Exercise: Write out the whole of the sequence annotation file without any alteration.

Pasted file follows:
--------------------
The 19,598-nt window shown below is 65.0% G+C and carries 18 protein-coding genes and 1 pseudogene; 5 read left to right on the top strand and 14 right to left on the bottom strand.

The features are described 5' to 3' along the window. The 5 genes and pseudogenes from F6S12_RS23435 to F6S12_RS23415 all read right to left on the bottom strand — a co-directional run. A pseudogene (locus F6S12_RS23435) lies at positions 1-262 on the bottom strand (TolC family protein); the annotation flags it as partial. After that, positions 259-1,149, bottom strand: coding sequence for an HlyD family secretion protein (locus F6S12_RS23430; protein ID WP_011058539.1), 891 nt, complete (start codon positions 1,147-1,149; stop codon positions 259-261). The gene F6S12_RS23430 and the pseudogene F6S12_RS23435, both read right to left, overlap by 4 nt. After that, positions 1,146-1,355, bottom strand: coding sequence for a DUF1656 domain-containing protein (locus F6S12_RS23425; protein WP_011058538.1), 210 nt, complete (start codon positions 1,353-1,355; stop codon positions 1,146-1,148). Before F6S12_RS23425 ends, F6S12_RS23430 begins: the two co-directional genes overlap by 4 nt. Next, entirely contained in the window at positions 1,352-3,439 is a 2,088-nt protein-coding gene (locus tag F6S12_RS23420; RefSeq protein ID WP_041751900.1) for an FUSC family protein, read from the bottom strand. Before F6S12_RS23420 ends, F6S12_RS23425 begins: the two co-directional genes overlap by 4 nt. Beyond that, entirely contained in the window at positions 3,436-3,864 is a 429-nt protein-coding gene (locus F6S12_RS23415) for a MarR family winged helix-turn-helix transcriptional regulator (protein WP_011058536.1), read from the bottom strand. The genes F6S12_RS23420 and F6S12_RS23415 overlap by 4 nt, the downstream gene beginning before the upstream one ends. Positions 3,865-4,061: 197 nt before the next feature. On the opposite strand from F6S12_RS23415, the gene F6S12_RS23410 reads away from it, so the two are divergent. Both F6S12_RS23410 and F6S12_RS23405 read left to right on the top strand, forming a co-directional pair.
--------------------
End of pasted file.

The 19,598-nt window shown below is 65.0% G+C and carries 18 protein-coding genes and 1 pseudogene; 5 read left to right on the top strand and 14 right to left on the bottom strand.

The features are described 5' to 3' along the window. The 5 genes and pseudogenes from F6S12_RS23435 to F6S12_RS23415 all read right to left on the bottom strand — a co-directional run. A pseudogene (locus F6S12_RS23435) lies at positions 1-262 on the bottom strand (TolC family protein); the annotation flags it as partial. After that, positions 259-1,149, bottom strand: coding sequence for an HlyD family secretion protein (locus F6S12_RS23430; protein ID WP_011058539.1), 891 nt, complete (start codon positions 1,147-1,149; stop codon positions 259-261). The gene F6S12_RS23430 and the pseudogene F6S12_RS23435, both read right to left, overlap by 4 nt. After that, positions 1,146-1,355, bottom strand: coding sequence for a DUF1656 domain-containing protein (locus F6S12_RS23425; protein WP_011058538.1), 210 nt, complete (start codon positions 1,353-1,355; stop codon positions 1,146-1,148). Before F6S12_RS23425 ends, F6S12_RS23430 begins: the two co-directional genes overlap by 4 nt. Next, entirely contained in the window at positions 1,352-3,439 is a 2,088-nt protein-coding gene (locus tag F6S12_RS23420; RefSeq protein ID WP_041751900.1) for an FUSC family protein, read from the bottom strand. Before F6S12_RS23420 ends, F6S12_RS23425 begins: the two co-directional genes overlap by 4 nt. Beyond that, entirely contained in the window at positions 3,436-3,864 is a 429-nt protein-coding gene (locus F6S12_RS23415) for a MarR family winged helix-turn-helix transcriptional regulator (protein WP_011058536.1), read from the bottom strand. The genes F6S12_RS23420 and F6S12_RS23415 overlap by 4 nt, the downstream gene beginning before the upstream one ends. Positions 3,865-4,061: 197 nt before the next feature. On the opposite strand from F6S12_RS23415, the gene F6S12_RS23410 reads away from it, so the two are divergent. Both F6S12_RS23410 and F6S12_RS23405 read left to right on the top strand, forming a co-directional pair.